Skipper could not toss it around like he had the small plywood dog house.  It was a great dog house for Skipper because he had room to stretch out and lay down in it, if he wanted.  Since it was cedar, Skipper never tried to eat it. 

Skipper had a good, twenty-five feet long chain so that he had plenty of exercise room under his favorite pine tree and around his cedar dog house.

Breaking the Chains

Skipper grew to be quite large.  His chest was very wide and he was a little scary to look at, if you didn’t know him.  His deep sounding bark scared away most everyone.

Because of his size and strength Skipper began pulling the chain post right out of the ground.  The first time Skipper broke loose from his chain, it appeared that someone had cut the chain.  It was not long before Skipper had broken another chain.  A farmer friend inspected the chain and stated, “That chain has been frayed apart by the strength and force of your dog’s pull on it.”  When I got up one morning to feed, water and spend time with Skipper before school, he was gone!  “Skipperrr, Skipperrr”, I yelled.  I was frantic!  I ran into the house to tell dad and mom and my brothers.  “Skipper’s gone,” I wailed.  “I can’t go to school!  I have to find Skipper!”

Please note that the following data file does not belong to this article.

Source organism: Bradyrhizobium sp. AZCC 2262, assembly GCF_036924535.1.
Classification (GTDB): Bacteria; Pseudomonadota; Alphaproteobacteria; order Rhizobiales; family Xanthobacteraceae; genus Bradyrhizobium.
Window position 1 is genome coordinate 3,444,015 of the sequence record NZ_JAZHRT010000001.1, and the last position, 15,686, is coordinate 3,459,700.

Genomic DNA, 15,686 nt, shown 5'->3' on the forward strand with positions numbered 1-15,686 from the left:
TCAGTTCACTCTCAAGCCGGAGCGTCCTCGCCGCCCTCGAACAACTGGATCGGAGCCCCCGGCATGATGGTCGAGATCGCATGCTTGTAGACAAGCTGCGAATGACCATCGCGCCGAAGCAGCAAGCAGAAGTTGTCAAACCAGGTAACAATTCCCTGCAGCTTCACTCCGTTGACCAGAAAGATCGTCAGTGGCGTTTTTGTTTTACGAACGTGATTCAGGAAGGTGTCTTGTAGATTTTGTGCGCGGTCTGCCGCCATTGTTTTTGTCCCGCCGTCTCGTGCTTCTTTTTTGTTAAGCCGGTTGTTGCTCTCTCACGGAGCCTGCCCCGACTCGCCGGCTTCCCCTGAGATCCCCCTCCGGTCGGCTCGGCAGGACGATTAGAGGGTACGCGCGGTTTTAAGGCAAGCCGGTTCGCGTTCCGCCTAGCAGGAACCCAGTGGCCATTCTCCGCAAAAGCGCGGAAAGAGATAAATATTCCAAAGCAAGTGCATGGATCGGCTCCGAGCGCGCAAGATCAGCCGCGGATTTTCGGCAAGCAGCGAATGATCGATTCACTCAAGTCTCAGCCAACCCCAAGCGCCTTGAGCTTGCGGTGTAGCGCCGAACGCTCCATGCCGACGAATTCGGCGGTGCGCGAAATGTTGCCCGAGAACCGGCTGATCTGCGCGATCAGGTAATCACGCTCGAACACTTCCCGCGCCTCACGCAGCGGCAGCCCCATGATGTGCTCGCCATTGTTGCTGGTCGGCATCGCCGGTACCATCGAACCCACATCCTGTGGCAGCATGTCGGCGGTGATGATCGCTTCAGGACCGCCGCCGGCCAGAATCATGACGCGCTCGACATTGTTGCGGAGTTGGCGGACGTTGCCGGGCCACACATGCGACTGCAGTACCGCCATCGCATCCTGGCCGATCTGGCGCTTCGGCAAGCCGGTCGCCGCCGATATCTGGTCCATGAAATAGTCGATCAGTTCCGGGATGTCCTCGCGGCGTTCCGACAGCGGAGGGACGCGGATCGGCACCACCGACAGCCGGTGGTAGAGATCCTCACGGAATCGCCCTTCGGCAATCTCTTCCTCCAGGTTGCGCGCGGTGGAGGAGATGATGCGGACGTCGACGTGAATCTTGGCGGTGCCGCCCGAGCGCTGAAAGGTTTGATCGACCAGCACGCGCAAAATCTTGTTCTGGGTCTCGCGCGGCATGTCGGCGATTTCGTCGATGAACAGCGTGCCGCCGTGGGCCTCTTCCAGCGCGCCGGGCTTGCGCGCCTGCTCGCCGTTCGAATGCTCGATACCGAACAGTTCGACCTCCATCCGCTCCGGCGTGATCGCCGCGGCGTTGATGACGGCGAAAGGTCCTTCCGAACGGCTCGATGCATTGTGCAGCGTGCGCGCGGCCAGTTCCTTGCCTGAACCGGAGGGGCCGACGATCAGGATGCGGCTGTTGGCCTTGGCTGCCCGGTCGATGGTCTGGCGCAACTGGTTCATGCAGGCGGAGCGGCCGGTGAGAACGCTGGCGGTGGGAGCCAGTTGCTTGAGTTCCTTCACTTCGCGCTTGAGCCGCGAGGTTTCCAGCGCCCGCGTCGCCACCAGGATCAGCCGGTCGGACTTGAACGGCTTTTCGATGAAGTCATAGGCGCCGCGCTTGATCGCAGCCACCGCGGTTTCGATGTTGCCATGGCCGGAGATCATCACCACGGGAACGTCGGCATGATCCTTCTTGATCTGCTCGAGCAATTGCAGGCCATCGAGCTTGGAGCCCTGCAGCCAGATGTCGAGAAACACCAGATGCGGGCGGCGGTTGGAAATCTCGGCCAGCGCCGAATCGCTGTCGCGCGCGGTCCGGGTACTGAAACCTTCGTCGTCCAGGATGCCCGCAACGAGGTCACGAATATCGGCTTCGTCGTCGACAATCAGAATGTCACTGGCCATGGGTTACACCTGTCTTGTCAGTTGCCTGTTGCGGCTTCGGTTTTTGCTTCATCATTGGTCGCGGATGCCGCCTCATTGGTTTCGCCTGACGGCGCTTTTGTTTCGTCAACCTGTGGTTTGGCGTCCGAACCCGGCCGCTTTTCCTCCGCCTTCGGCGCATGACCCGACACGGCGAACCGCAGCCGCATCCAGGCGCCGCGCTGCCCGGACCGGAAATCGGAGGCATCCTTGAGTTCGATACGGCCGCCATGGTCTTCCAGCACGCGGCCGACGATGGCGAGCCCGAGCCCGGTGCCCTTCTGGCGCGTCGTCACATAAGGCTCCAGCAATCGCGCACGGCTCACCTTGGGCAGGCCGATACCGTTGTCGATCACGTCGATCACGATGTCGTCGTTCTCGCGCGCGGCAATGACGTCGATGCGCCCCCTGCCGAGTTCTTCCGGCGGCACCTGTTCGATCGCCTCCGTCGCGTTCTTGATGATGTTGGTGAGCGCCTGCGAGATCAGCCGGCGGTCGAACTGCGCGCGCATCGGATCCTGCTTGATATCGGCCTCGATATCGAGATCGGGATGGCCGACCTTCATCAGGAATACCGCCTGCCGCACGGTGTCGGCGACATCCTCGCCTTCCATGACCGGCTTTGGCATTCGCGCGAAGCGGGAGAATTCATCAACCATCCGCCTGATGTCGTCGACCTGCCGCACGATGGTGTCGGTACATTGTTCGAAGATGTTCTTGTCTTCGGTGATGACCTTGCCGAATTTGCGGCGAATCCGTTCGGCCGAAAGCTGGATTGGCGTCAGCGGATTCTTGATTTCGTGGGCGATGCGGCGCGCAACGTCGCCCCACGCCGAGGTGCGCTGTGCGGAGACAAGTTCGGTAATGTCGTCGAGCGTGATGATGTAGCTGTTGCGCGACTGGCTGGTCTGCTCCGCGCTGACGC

My dad drove me around town for a quick look in search of the missing Skipper but we couldn’t find him anywhere.  My parents called the police and told them that our dog was missing and that he had a partial section of his steel chain and collar on.  We kept his tags in the house so he didn’t have his tags on but described for the police that he is a large, black Labrador retriever and answers to “Skipper”.  The police took our phone number and assured us that if they find my dog, they will call to inform us.

I just knew I couldn’t go to school because I was so concerned about my dog but my parents insisted that I needed to attend school.  They promised they would call me if any word about Skipper came.